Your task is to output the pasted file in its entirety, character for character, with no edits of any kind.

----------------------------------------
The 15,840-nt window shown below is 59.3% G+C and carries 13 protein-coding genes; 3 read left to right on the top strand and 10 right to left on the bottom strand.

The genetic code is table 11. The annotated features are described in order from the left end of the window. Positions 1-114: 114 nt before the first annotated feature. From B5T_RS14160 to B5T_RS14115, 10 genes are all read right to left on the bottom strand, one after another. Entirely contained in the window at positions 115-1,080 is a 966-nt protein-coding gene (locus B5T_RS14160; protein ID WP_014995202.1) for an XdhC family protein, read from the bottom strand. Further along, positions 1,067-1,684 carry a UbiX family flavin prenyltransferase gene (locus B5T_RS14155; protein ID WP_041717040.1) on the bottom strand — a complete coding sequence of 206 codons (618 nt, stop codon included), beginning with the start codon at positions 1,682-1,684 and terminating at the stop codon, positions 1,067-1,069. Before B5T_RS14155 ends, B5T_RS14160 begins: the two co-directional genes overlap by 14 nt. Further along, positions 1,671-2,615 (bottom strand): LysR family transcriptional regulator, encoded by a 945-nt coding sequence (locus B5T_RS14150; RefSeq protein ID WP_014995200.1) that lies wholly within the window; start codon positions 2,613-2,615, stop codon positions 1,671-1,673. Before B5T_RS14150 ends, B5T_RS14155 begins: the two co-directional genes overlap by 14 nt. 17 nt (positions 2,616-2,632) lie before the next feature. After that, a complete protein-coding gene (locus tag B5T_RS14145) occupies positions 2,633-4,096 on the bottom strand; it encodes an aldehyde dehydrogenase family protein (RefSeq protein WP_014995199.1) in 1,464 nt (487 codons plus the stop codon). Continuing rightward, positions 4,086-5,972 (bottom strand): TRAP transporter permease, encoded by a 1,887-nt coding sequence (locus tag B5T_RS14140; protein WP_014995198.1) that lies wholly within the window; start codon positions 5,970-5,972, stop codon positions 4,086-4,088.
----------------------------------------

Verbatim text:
The 15,840-nt window shown below is 59.3% G+C and carries 13 protein-coding genes; 3 read left to right on the top strand and 10 right to left on the bottom strand.

The genetic code is table 11. The annotated features are described in order from the left end of the window. Positions 1-114: 114 nt before the first annotated feature. From B5T_RS14160 to B5T_RS14115, 10 genes are all read right to left on the bottom strand, one after another. Entirely contained in the window at positions 115-1,080 is a 966-nt protein-coding gene (locus B5T_RS14160; protein ID WP_014995202.1) for an XdhC family protein, read from the bottom strand. Further along, positions 1,067-1,684 carry a UbiX family flavin prenyltransferase gene (locus B5T_RS14155; protein ID WP_041717040.1) on the bottom strand — a complete coding sequence of 206 codons (618 nt, stop codon included), beginning with the start codon at positions 1,682-1,684 and terminating at the stop codon, positions 1,067-1,069. Before B5T_RS14155 ends, B5T_RS14160 begins: the two co-directional genes overlap by 14 nt. Further along, positions 1,671-2,615 (bottom strand): LysR family transcriptional regulator, encoded by a 945-nt coding sequence (locus B5T_RS14150; RefSeq protein ID WP_014995200.1) that lies wholly within the window; start codon positions 2,613-2,615, stop codon positions 1,671-1,673. Before B5T_RS14150 ends, B5T_RS14155 begins: the two co-directional genes overlap by 14 nt. 17 nt (positions 2,616-2,632) lie before the next feature. After that, a complete protein-coding gene (locus tag B5T_RS14145) occupies positions 2,633-4,096 on the bottom strand; it encodes an aldehyde dehydrogenase family protein (RefSeq protein WP_014995199.1) in 1,464 nt (487 codons plus the stop codon). Continuing rightward, positions 4,086-5,972 (bottom strand): TRAP transporter permease, encoded by a 1,887-nt coding sequence (locus tag B5T_RS14140; protein WP_014995198.1) that lies wholly within the window; start codon positions 5,970-5,972, stop codon positions 4,086-4,088.